Want to shoot well?
You’ve got to have a proper grip that minimizes recoil.
Follow along as I cover:
- what makes for a good grip
- where all your fingers and hands go
- how hard to grip
- best grips for both semi-auto handguns AND revolvers
By the end, you’ll be shooting better in no time.
Table of Contents
What Makes a Good Grip?
Remember high school physics?
Maybe not…but how about for every reaction there’s an equal and opposite reaction?
When a bullet leaves the barrel, there’s force that goes backward, and how you hold your handgun will make or break your control of that recoil.
Think of the gun and your hand as a lever system.
The recoil is going to travel straight back in the slide.
If you’re gripping low…that lever-action will really try to flip the gun.
So what’s the solution?
Get behind the recoil as much as possible.
That’s the best to absorb the force…but remember the slide is going to be moving back and forth.
Everything now in this guide is to best absorb the force…but without giving yourself a booboo.
How to Grip a Semi-Auto Handgun
If you’re new and pick up a handgun…chances are you’ll grip it at an angle that’s the most comfortable for you.
But resist! That recoil is going to go straight into your (weak) wrist.
You’ll want the gun turned so the recoil can go into your arm and locked wrist.
Back to grip height…let’s get it as high as possible without putting your hand in the slide’s way.
Look at this empty space…
I want it gone!
Take a look at the webbing on your dominant hand between your thumb and index finger.
Jam it up as high as possible on the grip without getting behind the slide.
It’s going to feel weird but you’ll get used to it.
How about a top-down view?
Keep your gun aligned correctly and the right side of the gun (if you’re right-handed) should look like this.
Keep your trigger index finger along the slide. Remember the safety rules…no finger on the trigger until you’re on target and ready to shoot!
How about your non-dominant hand? Keep your thumb loose.
And don’t you dare do the teacup grip.
It does nothing for recoil management.
You want to fill up as much as possible of the empty space on the remainder of the gun.
So take your non-dominant hand, point it forward, then tilt it down 45 degrees.
Wrap those four fingers around the knuckles of your dominant hand.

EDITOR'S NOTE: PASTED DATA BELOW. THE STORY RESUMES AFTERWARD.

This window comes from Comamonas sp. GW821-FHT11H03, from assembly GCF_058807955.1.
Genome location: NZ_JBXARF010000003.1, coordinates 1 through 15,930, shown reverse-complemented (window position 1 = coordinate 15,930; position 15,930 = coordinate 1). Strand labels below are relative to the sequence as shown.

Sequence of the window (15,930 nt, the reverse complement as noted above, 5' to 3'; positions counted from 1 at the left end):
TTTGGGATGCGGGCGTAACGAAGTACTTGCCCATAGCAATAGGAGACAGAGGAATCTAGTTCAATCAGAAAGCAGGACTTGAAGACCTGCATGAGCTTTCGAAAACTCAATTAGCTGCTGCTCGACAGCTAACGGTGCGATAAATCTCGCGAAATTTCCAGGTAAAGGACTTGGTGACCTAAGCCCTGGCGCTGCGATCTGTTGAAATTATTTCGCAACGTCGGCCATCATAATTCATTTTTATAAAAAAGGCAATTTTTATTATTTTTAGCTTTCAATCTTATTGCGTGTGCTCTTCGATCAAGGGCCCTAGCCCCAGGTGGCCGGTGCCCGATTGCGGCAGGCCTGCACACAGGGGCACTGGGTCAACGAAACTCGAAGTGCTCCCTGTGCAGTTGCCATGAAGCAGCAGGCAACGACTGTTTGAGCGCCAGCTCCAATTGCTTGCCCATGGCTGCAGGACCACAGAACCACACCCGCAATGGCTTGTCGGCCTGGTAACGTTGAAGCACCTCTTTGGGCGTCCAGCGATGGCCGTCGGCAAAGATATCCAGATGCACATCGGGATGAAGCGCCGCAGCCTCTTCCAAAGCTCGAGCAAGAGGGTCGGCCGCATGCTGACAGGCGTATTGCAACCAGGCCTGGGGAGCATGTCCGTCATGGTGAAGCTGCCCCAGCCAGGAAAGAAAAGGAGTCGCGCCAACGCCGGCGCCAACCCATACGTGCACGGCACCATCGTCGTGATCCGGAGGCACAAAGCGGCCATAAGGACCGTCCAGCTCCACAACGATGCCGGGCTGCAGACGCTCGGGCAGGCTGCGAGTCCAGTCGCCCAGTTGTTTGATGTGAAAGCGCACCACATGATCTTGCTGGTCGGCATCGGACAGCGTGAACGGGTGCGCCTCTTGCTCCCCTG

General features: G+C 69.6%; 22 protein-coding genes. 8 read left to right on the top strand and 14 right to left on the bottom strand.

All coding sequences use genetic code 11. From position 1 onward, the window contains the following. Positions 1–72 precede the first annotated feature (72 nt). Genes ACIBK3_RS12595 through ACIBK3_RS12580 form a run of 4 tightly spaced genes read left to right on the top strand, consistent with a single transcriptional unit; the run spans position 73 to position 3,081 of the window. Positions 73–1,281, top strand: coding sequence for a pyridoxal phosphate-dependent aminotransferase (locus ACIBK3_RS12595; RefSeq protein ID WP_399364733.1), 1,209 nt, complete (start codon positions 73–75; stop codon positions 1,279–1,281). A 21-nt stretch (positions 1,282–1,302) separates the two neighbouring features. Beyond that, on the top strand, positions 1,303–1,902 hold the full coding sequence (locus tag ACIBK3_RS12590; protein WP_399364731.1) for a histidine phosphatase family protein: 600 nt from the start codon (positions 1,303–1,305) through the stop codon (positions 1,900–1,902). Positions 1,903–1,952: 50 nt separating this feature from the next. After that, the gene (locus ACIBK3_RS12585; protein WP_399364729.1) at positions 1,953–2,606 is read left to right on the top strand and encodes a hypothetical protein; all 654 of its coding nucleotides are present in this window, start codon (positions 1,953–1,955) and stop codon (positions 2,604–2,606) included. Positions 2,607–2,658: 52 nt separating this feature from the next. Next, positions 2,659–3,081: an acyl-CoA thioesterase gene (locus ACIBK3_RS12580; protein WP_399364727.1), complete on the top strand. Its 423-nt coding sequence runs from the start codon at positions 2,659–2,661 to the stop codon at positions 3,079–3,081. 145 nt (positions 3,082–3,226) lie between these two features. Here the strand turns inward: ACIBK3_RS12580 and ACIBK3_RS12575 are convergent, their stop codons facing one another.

And keep that thumb pointed along the frame. Depending on your hand geometry it might look different from my long fingers.
And remember your dominant hand’s thumb? You can have it down on your other hand.
Or up….it’s a personal preference.
If you’re shooting a 1911 or something else with manual safety…I like to rest my thumb on it.
Lastly, when you punch out with your gun I like to set my wrist at an angle that keeps everything steady and prevents limp wristing (floppy wrists that mess with proper ejection and loading of the cartridges).
Easy…as hard as you can without losing full control of your trigger finger or having your gun shake.
Sacrificing those two aspects will totally hinder your accuracy.
Want to beef up your hand strength? They work!
Prices accurate at time of writing
Prices accurate at time of writing
Now…how about revolvers?
How to Grip a Revolver
The basics are the same.
You don’t have to worry about a slide moving back and forth…but a revolver brings with it a whole new set of other things!
First…get that angle correct. Same for all handguns.
Now you want your grip up as high as possible.
There’s no more moving slide to worry about…but there’s that hammer!
So you want it high but not so high that you get hammer bite.
Dominant hand is the same… three fingers on the grip and keep your trigger finger along the frame.
As well as your non-dominant hand…but you have to watch out for the cylinder gap!
In revolvers, the cylinder gap is where all the hot gasses escape when you shoot a round.
Depending on the gun and caliber…you can get a simple owie, a messed up nail, or even some things missing.
You’ll have to modify your grip a little so you won’t be near it.
Since I have long fingers I adopt a thumb-tucked position instead.
Or you can also try out a thumb-over position which helps a lot for smaller revolvers that tend to kick up and down more.
That does it for now!
Remember the basics of recoil and how all the aspects of grip go to fight it.
Keep your grip aligned with your arm, get a high grip with your dominant hand, and cover as much area with your non-dominant hand.
And finally, grip it as hard as possible without affecting your trigger finger!
Having some issues with grip? Check out Brownells Daily Defense for more tips on how to diagnose and correct grip issues.